HSA The New ‘Medical IRA’

If you haven’t heard of a medical IRA, you’re not alone – because that account type does not really exist. A “Medical IRA” is a term for an investment strategy that uses a Health Savings Account (HSA) to not only save on taxes, but also build assets that can pay for medical expenses in retirement. When used wisely, HSAs can be a very powerful tool for long-term financial planning.

What is a Medical IRA?

The medical IRA strategy centers on contributing to an HSA and investing the balance for the long-term. Contributions are tax-deductible and investment earnings are tax-free. If the account balance grows and medical costs are paid out-of-pocket, the HSA can accumulate for tax-free medical withdrawals in retirement. Qualified expenses can include deductibles, copayments, Medicare premiums, some or all of long-term care insurance premiums, and prescriptions.

Who Should Consider a Medical IRA?

The strategy is most effective for persons in high tax brackets who have the financial resources to pay medical costs out-of-pocket during working years. By utilizing an HSA wisely, individuals can not only save on taxes but also build a valuable asset for medical expenses in retirement, making it a powerful tool for long-term financial planning.

To contribute to an HSA, your health insurance must be through a high-deductible plan, which generally means your monthly premiums are lower but your out-of-pocket may be higher until you reach the deductible. This increases the need for financial responsibility and savings as you may bear a greater portion of costs before coverage kicks in. Some people may be less likely to seek routine and preventative care if they anticipate substantial expenses for services. These dynamics underscore the importance of maintaining your overall health and understanding the financial impact of a high-deductible plan compared to other options.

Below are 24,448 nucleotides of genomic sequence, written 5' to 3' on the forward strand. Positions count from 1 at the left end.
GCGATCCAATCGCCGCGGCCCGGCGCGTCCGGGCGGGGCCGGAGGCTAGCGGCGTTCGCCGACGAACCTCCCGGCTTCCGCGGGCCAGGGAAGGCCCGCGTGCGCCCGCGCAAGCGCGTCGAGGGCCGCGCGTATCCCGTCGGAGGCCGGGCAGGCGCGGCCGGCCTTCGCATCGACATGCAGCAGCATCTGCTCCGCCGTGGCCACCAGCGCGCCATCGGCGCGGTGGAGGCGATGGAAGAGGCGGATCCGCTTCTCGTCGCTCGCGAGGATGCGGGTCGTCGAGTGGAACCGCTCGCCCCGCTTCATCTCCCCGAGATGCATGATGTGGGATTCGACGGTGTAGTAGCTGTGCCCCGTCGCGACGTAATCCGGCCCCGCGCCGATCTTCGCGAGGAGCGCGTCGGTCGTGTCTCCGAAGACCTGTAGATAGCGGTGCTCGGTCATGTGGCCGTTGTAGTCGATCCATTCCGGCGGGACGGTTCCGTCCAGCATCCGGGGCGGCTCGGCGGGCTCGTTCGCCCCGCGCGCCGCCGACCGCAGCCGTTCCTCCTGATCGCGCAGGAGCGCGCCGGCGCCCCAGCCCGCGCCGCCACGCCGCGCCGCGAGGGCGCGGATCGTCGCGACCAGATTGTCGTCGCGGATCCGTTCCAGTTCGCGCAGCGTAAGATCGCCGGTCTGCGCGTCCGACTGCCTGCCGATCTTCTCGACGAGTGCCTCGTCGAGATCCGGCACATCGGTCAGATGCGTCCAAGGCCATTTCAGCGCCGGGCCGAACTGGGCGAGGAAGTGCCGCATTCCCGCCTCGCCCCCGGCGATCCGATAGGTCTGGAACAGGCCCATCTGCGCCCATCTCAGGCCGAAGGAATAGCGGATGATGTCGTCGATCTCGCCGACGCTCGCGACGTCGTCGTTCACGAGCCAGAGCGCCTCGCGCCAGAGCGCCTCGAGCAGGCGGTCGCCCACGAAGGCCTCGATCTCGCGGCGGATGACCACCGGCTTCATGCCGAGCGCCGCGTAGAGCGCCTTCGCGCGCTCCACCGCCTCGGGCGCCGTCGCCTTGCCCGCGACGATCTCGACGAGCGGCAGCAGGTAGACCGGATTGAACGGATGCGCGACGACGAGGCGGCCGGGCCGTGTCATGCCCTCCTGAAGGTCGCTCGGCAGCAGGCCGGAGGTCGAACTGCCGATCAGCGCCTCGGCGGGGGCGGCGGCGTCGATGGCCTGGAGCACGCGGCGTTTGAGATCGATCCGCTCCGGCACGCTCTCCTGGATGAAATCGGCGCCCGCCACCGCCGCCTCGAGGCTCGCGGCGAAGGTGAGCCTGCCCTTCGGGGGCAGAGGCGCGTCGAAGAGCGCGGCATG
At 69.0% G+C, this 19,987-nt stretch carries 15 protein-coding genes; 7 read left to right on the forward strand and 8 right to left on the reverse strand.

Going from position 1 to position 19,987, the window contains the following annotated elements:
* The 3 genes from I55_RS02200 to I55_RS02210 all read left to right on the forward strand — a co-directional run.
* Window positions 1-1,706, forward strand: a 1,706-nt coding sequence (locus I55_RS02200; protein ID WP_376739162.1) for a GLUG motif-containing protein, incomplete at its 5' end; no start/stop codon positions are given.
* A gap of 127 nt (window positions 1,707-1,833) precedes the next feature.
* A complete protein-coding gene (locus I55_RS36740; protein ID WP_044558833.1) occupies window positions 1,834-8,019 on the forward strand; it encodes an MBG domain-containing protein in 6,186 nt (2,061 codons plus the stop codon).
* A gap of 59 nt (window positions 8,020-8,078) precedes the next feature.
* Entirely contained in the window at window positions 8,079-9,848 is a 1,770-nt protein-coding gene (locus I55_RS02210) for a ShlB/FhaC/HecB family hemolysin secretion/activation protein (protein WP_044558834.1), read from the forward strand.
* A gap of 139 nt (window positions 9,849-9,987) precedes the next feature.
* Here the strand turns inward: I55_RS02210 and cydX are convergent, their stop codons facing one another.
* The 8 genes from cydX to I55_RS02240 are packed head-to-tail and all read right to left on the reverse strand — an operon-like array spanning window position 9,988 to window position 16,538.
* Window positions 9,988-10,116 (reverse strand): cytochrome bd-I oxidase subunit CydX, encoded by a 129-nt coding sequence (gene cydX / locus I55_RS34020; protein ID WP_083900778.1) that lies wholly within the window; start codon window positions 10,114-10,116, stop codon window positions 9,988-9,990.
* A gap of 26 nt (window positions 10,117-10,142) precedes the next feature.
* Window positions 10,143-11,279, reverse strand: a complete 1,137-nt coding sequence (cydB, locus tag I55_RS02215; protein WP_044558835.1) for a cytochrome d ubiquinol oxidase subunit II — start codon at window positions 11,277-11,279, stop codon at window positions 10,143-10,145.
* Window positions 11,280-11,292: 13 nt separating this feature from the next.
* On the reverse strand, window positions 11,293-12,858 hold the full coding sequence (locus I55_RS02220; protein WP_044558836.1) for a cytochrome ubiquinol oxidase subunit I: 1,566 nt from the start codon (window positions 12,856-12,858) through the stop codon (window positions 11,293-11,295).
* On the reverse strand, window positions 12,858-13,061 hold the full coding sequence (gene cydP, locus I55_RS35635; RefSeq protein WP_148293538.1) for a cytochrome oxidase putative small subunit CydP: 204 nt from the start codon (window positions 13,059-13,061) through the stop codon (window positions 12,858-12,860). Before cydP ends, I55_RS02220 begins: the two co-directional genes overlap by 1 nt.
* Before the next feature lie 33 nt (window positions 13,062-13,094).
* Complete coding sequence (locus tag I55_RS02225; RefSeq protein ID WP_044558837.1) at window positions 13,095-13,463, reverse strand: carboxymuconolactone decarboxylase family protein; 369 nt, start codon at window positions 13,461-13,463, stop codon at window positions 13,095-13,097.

What are the Benefits of a High-Deductible Health Plan?

The major downside of high-deductible health plans is that it demands a higher risk tolerance for unexpected medical expenses. But there are many benefits to high-deductible health plans that should be taken into account.

  • The lower premiums associated with high-deductible plans can lead to cost savings over time, particularly for individuals or families with minimal healthcare needs.
  • Your employer may contribute to an HSA on your behalf.
  • The ability to contribute to an HSA provides a tax-advantaged way to save for future medical expenses, potentially offsetting the financial impact of higher deductibles.
  • There are no income limitations on HSA use, whereas high earners are often prohibited from other tax-advantaged vehicles like deductible IRAs or Roth IRAs.
  • HSAs offer flexibility and portability, allowing individuals to carry over unused funds from year to year. Unlike an FSA (flexible spending account), an HSA is not “use it or lose it.”
  • The long-term savings potential can serve as a valuable financial cushion in retirement, mitigating the risk of unexpected medical costs and providing peace of mind.

While it’s generally not advisable, you can also withdraw funds from an HSA for non-medical expenses after age 65 without penalty. However, these withdrawals will be subject to income tax, similar to withdrawals from a traditional IRA. The potential tax-free compounding advantages through an HSA can yield significant benefits in the long run.

A Heritage advisor can help you evaluate if you are maximizing the benefits of an existing HSA or how one might fit into your financial needs and goals.

Additional Resources:

Can I Make a Deductible Contribution to my HSA?

Will the Distribution From My HSA Be Tax and Penalty-Free?

Will Healthcare Change As I Transition Into Retirement?

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